White officer won't face charges in killing of Cleveland boy

Grand Jury Declines To Bring Charges Against Cops In Tamir Rice Shooting


CLEVELAND (AP) -- A grand jury declined to indict a white rookie police officer in the killing of 12-year-old Tamir Rice, a black youngster who was shot to death while playing with what turned out to be a pellet gun, a prosecutor said Monday.

Cuyahoga County prosecutor Tim McGinty said it was "indisputable" that the boy was drawing the pistol from his waistband when he was gunned down - either to hand it over to police or to show them that it wasn't real. But McGinty said there was no way for the officers on the scene to know that.

SEE ALSO: Families demand Chicago police, mayor explain shooting deaths

"Simply put, given this perfect storm of human error, mistakes and miscommunications by all involved that day, the evidence did not indicate criminal conduct by police," McGinty said. He said patrolman Timothy Loehmann was justified in opening fire: "He had reason to fear for his life."

Tamir was shot by Loehmann within two seconds of the officer's police cruiser skidding to a stop near the boy outside a city recreation center in November 2014. Loehmann and his training partner, Frank Garmback, were responding to a 911 call about a man waving a gun.

Tamir was carrying a borrowed airsoft gun that looked like a real gun but shot nonlethal plastic pellets. It was missing its telltale orange tip.

Learn more about the Tamir Rice case:
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Tamir Rice, 12-year-old boy shot by Cleveland police
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White officer won't face charges in killing of Cleveland boy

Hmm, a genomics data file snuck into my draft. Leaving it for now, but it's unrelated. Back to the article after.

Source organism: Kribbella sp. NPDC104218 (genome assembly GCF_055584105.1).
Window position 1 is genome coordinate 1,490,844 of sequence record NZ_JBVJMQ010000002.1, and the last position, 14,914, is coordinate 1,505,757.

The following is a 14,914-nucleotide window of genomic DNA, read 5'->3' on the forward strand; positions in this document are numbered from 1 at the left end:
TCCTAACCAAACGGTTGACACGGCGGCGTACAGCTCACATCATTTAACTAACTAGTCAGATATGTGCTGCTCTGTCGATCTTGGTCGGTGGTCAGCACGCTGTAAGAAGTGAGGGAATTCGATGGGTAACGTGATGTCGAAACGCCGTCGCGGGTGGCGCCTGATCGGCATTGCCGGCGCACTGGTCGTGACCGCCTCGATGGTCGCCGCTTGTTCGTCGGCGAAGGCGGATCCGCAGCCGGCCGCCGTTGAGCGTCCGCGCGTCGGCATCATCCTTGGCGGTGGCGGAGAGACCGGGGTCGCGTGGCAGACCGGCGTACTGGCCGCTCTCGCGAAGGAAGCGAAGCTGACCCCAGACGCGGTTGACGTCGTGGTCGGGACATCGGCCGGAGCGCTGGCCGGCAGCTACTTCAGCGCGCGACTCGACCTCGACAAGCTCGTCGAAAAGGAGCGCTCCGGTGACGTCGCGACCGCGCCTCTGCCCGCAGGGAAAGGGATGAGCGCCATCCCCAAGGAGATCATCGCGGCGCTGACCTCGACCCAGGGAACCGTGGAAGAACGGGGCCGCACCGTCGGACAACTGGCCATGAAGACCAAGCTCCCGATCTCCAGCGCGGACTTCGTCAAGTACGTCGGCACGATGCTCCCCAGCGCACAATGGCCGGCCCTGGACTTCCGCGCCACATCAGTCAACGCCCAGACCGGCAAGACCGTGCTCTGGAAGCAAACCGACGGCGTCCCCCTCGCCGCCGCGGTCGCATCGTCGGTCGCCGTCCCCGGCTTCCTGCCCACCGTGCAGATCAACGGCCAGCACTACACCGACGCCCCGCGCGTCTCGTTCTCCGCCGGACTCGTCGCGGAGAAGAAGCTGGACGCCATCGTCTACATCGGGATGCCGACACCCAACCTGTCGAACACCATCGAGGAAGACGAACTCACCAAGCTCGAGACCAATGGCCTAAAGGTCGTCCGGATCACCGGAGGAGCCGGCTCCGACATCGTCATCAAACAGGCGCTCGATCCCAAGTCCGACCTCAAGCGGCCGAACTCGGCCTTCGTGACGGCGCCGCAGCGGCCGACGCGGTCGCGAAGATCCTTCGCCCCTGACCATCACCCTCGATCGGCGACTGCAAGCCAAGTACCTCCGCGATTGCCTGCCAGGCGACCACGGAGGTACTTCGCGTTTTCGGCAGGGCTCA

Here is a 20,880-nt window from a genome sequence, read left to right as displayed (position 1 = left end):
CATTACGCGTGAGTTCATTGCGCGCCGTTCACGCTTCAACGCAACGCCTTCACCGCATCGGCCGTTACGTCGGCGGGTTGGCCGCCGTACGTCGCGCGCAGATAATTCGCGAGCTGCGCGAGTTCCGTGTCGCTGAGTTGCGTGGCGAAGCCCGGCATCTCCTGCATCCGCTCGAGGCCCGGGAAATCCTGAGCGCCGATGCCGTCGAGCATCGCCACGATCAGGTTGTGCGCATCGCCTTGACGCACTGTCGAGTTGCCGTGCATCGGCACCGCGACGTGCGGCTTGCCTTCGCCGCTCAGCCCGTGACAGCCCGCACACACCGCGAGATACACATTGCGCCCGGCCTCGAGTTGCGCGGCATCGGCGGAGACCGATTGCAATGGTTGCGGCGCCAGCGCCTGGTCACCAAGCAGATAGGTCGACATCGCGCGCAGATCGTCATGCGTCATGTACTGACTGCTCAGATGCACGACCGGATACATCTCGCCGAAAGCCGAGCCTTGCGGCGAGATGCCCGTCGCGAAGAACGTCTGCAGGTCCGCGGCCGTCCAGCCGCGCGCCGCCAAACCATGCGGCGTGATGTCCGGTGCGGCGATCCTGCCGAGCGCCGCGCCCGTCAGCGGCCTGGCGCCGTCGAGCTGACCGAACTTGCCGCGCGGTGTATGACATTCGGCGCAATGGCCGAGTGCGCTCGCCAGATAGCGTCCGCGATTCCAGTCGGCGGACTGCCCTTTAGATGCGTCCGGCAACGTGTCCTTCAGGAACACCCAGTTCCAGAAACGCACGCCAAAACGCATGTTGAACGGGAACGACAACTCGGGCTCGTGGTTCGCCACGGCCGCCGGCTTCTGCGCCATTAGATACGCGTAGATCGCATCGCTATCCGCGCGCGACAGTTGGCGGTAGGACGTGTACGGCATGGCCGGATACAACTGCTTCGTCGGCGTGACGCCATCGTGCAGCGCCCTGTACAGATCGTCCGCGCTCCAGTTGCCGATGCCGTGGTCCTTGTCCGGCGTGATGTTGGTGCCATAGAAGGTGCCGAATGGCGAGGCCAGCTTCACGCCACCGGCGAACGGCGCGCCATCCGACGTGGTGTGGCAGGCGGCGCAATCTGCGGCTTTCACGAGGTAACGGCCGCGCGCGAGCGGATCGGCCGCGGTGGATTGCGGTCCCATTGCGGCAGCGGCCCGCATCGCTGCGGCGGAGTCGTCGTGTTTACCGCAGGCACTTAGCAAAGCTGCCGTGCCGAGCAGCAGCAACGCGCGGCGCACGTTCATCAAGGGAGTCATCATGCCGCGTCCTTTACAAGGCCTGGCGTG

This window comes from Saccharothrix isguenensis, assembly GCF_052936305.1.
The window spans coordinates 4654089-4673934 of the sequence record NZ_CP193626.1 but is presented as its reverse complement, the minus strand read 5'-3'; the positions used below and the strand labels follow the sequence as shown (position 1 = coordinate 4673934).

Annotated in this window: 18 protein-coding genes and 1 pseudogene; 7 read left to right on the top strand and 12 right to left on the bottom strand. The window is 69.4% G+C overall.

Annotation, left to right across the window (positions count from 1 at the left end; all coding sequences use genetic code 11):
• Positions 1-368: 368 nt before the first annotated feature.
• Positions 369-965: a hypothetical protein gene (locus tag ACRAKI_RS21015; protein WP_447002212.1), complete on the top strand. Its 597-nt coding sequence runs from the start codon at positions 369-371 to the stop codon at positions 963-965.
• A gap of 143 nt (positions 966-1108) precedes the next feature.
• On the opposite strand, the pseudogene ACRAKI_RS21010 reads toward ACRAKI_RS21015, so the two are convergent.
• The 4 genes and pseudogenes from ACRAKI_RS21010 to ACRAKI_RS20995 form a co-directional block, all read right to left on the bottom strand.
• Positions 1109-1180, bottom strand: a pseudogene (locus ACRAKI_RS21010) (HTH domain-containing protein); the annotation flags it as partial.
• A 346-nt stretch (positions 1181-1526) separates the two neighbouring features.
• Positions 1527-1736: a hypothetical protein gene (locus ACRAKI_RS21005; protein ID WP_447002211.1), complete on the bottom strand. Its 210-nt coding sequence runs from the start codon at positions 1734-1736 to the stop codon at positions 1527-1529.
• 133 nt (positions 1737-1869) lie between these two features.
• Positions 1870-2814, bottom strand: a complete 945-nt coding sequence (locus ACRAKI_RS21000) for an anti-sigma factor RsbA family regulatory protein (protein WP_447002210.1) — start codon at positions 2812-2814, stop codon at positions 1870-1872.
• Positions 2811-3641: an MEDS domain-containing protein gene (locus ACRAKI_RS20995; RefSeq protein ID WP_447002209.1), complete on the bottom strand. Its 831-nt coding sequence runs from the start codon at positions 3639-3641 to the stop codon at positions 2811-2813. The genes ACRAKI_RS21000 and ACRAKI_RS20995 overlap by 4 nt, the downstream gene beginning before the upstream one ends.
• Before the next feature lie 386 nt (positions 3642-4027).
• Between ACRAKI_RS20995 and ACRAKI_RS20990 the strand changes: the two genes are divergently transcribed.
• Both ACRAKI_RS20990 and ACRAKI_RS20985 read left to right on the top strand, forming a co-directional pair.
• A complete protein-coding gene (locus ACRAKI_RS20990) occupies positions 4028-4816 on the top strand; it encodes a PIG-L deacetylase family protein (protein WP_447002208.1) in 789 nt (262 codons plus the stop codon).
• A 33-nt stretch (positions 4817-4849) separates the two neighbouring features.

Jun 9, 2015; Cleveland, OH, USA; Tadar Muhammad (right) and Jeremy Brustein (left) demonstrate in support of Tamir Rice outside of Quicken Loans Arena prior to game three of the NBA Finals. Mandatory Credit: Ken Blaze-USA TODAY Sports
A police officer (L) is seen pointing his weapon during an incident involving the shooting of a 12-year-old boy with a pellet gun at the Cudell Recreation Center in Cleveland, Ohio, in this still image from video released by the Cleveland Police Department November 26, 2014. Tamir E. Rice was shot by a patrol officer on Saturday after a 911 call reported someone pointing a gun at people at the Cudell Recreation Center. REUTERS/Cleveland Police Department/Handout via Reuters (UNITED STATES - Tags: CRIME LAW) THIS IMAGE HAS BEEN SUPPLIED BY A THIRD PARTY. IT IS DISTRIBUTED, EXACTLY AS RECEIVED BY REUTERS, AS A SERVICE TO CLIENTS. FOR EDITORIAL USE ONLY. NOT FOR SALE FOR MARKETING OR ADVERTISING CAMPAIGNS
A boy holds a sign in support as Samaria Rice, the mother of Tamir Rice, the 12-year old boy who was fatally shot by police last month while carrying what turned out to be a replica toy gun, speaks during a news conference at the Olivet Baptist Church in Cleveland, Ohio December 8, 2014. The mother of a 12-year-old Cleveland boy fatally shot by police last month broke her silence on Monday, saying the officers involved should be criminally convicted. REUTERS/Aaron Josefczyk (UNITED STATES - Tags: CRIME LAW CIVIL UNREST)
MANHATTAN, NEW YORK CITY, NEW YORK, UNITED STATES - 2015/11/22: Kids with Tamir Rice signs. Stop Mass Incarcerations Network sponsored a children's march demanding accountability on the one year anniversary of Tamir Rice's death at the hands of the Cleveland police. (Photo by Andy Katz/Pacific Press/LightRocket via Getty Images)